Will a Green Card Holder With a DUI Be Allowed to Reenter the U.S.?

By itself, a DUI shouldn't block reentry, but watch out for aggravating factors.

By , J.D.


I have a DUI on my record, and I am planning to go visit my parents overseas soon. As a green card holder, should I worry about being allowed back into the U.S.?


Most likely you will be fine. By itself, a conviction for a single DUI (driving under the influence) or DWI (driving while intoxicated) does not usually cause immigration problems for green card holders.

Nevertheless, it would be worth checking in with an experienced immigration attorney, because any issue that involves the overlay between criminal and immigration laws gets complicated fast, and the stakes are high. If you have more than one DUI conviction, or aggravating factors were present in your case (someone was injured, or you were driving with a suspended license, or there was a child in the car, for instance) then the consequences may be more serious.

We'll explain here the basic legal issues, which should help clarify why the issue is worth checking into further.

Any time a green card holder commits a crime, it raises two questions:

DUIs and Inadmissibility

"Inadmissibility" refers to a list of reasons within the immigration laws that someone can be barred from entry to the United States. (See Section 212 of the Immigration and Nationality Act, or I.N.A.) Your original application for a green card was approved only because you were found not to be "inadmissible" (unless you got a waiver of a ground of inadmissibility).

As a green card holder, your request to reenter the U.S. will be tested against the grounds of inadmissibility if you either stayed out of the country for 180 days or more, committed a crime before you left the U.S., or committed a crime while you were away. In a DUI case, the grounds of inadmissibility most likely to block your right to reentry are:

  • commission of one or more crimes of moral turpitude (CMT); usually defined as an intentional crime that was base, vile, or contrary to social norms, which a simple DUI is currently not considered to be
  • conviction of two or more crimes with a sentence of at least five years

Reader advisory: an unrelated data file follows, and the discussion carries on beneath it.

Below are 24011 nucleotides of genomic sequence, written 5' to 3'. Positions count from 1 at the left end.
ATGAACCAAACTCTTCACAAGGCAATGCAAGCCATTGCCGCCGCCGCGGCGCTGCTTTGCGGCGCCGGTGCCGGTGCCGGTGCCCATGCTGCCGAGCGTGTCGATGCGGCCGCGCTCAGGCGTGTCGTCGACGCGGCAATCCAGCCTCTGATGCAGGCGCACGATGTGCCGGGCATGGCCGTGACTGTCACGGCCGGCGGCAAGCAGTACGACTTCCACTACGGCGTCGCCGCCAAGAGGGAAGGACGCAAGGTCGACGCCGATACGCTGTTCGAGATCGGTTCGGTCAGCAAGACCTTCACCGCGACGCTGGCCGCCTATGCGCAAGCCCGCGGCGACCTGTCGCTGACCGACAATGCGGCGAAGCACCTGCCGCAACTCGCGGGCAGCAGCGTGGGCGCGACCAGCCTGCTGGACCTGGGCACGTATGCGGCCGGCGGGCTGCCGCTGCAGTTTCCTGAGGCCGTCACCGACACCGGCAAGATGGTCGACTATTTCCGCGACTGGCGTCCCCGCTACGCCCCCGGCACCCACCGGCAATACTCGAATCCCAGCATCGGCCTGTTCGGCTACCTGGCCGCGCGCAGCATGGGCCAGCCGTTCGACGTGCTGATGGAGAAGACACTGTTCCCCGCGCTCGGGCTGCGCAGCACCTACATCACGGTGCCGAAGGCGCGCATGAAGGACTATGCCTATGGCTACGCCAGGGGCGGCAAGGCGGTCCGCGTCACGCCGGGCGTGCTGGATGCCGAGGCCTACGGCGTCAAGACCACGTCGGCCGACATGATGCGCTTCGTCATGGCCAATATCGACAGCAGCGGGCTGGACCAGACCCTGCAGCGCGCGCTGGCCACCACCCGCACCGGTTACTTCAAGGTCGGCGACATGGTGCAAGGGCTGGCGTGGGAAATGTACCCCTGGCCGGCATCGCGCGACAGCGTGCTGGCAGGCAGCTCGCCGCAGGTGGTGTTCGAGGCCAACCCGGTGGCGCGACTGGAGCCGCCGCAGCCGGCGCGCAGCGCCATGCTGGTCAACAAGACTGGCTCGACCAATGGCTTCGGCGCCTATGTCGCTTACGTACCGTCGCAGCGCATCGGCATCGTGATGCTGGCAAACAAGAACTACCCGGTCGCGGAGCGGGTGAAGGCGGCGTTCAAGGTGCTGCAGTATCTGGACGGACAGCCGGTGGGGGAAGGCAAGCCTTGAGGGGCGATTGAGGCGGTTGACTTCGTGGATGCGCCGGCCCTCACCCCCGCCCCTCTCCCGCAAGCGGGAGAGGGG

• drug or alcohol addiction (which could trigger inadmissibility on medical grounds), or
  • conviction of a crime involving a controlled substance; or even having personally admitted to a controlled substance violation, even without having been convicted.

Upon return to the U.S., the Customs and Border Protection (CBP) officer who greets you will run your fingerprints through law enforcement databases. If the search turns up information indicating that one of these grounds of inadmissibility applies to you, the officer could put you into "secondary inspection" and you could ultimately be denied reentry to the United States.

DUIs and Deportability

The immigration law also contains a list of grounds of "deportability," which apply to green card holders. (See I.N.A. § 237.) If something on this list matches you, you can be placed into immigration court (removal) proceedings and ultimately deported from the U.S. even if you haven't taken a trip and tried to return. Your travel, however, raises the chances that your file will be looked at and your deportability discovered. With an order of deportation on your record, you will be barred from returning to the U.S. for many years.

For a person with a DUI on record, the grounds of deportability to worry about include convictions for:

  • aggravated felony: a broad category that not only includes serious crimes such as rape, murder, and trafficking, but also various other types crimes such as theft, obstruction of justice, use of false documents, smuggling, or forgery, where the sentence was, or in some cases could have been, one year or more (a person's conviction may be called a misdemeanor under state law and nevertheless match the federal definition of an aggravated felony)
  • crime of violence (which a DUI which injures someone is NOT usually considered to be unless it involved intentional, not negligent use of force)
  • crime of moral turpitude committed within five years of admission to the U.S., with a possible sentence of one year or more (again, simple DUIs are usually not viewed as CMTs in the absence of aggravating factors)
  • two separate crimes involving moral turpitude, or
  • controlled-substance offense.

If you are found to be possibly deportable upon return to the U.S., you could be ordered to attend immigration court proceedings for possible removal from the United States.

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